A 27-year-old mechanic from Otley who dismantled stolen cars valued at an estimated £100,000 at his business unit has been jailed for two years.

Oliver Firth’s criminal activities at an industrial unit in Baildon only came to an end last month after police were able to trace a stolen Range Rover Evoque which had been taken from a driveway in Silsden.

Bradford Crown Court heard on Tuesday that the £37,000 vehicle was fitted with a tracker device and six days after it was taken police found the high-value car in a partially-stripped state at Firth’s premises.

Prosecutor Martin Robertshaw said car parts such as headlights and bumpers from other vehicles were found scattered about the unit and inquiries linked them to other stolen vehicles.

Mr Robertshaw said the vehicles included a Land Rover Freelander valued at about £13,000 taken from a drive in Keighley, a £10,000 Volkswagen Golf stolen in a house burglary in Calverley, a Nissan which was stolen in Wetherby and an Audi A4, valued at £16,000, which had been taken after a burglary in Silsden.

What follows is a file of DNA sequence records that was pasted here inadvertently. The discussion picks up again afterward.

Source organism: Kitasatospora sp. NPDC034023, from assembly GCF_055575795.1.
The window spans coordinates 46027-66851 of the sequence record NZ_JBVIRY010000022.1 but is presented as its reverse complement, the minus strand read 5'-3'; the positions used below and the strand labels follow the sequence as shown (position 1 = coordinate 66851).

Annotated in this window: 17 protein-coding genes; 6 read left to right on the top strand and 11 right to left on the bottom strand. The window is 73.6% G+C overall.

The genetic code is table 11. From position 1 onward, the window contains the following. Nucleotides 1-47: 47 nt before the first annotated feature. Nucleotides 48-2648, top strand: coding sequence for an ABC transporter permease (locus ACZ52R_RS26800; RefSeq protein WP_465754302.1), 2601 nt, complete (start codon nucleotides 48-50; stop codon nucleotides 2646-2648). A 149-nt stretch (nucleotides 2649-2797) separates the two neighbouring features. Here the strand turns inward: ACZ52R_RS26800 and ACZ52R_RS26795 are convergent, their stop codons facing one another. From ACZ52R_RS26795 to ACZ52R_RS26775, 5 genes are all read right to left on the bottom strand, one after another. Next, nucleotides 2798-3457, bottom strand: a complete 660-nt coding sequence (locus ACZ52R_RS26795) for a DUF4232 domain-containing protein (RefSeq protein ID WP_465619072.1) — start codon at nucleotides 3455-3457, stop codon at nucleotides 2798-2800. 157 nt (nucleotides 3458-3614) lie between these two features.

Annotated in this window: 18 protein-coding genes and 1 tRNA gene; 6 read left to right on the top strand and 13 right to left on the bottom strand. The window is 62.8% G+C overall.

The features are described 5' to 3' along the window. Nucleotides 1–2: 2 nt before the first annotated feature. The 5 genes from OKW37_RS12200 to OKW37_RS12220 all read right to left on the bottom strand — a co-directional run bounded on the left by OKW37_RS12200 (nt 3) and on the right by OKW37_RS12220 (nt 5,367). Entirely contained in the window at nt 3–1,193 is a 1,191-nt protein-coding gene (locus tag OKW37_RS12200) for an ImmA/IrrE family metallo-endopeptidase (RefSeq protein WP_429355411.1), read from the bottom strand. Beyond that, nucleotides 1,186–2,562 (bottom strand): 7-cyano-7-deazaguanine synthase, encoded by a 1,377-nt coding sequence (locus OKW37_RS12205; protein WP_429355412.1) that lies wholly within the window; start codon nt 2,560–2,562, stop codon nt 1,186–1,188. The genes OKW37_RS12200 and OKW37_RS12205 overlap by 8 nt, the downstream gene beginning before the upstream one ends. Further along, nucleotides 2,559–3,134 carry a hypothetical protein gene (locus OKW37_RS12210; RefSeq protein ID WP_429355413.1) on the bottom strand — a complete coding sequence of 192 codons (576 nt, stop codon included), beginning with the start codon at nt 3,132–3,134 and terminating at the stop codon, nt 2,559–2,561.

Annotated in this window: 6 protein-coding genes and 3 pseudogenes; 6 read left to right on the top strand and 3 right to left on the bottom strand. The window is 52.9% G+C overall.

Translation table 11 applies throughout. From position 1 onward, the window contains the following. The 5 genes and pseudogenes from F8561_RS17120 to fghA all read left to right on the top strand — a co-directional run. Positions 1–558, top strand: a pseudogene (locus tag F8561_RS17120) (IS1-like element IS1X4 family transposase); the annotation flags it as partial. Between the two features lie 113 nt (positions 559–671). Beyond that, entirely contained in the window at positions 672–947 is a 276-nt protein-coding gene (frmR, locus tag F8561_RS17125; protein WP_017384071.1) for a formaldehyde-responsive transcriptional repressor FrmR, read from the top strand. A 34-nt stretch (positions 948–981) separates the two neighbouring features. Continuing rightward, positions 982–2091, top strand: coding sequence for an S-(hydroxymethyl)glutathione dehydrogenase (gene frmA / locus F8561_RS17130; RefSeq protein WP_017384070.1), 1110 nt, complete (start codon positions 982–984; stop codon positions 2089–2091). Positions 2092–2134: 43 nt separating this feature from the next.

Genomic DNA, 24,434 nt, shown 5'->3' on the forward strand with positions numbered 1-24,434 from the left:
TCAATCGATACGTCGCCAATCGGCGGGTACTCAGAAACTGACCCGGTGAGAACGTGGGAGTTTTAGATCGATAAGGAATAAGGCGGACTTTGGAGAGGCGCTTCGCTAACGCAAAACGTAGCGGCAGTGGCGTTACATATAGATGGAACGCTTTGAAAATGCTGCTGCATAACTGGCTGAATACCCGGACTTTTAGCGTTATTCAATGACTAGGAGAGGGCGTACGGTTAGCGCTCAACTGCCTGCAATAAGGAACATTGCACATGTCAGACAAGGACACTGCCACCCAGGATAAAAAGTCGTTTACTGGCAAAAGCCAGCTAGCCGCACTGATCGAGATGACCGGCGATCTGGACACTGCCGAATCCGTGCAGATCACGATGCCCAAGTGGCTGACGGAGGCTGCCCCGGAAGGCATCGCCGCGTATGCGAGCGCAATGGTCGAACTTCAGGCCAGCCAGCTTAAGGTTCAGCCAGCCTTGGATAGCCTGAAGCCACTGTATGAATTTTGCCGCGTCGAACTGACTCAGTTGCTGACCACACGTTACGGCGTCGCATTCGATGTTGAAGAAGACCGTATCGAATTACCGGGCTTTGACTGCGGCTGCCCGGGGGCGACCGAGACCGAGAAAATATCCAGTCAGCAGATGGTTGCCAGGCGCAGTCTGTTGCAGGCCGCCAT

Firth, of Ghyll Beck Drive, Otley, made immediate admissions to the police following his arrest last month and he pleaded guilty to six charges of handling stolen goods when he made his first appearance before the magistrates’ court.

His case was committed to the crown court for sentence and yesterday he asked for a further four allegations of handling stolen goods to be taken into consideration.

The court heard that Firth, who came from an impeccable family background, was employed as a mechanic at the time but he was using the unit to do work privately.

He told police he had been approached by a man who asked if he was interested in purchasing vehicles and he knew that they must have been stolen because of the low prices.

“He said he would break down the vehicles and sell the parts for cash by word of mouth or on eBay,’’ said Mr Robertshaw.

Lawyer Nigel Jamieson, for Firth, said he was incredibly ashamed of his behaviour and had made little profit from his activities.

Judge Jonathan Rose told Firth that his offending was so serious because without handlers of stolen goods there would be no thieves.

The judge highlighted the fact that some of the cars had been stolen in house burglaries and Firth’s offending had not been necessary because at the time he had a job and was earning a wage.

“That leads to the conclusion that this offending was for greed and not for need,” the judge told him.

Judge Rose said Firth would have continued his offending had the police not caught him with the help of the tracking device on the Range Rover. “You were engaged in a course of conduct that had been going on for some months and was likely to continue,” he added.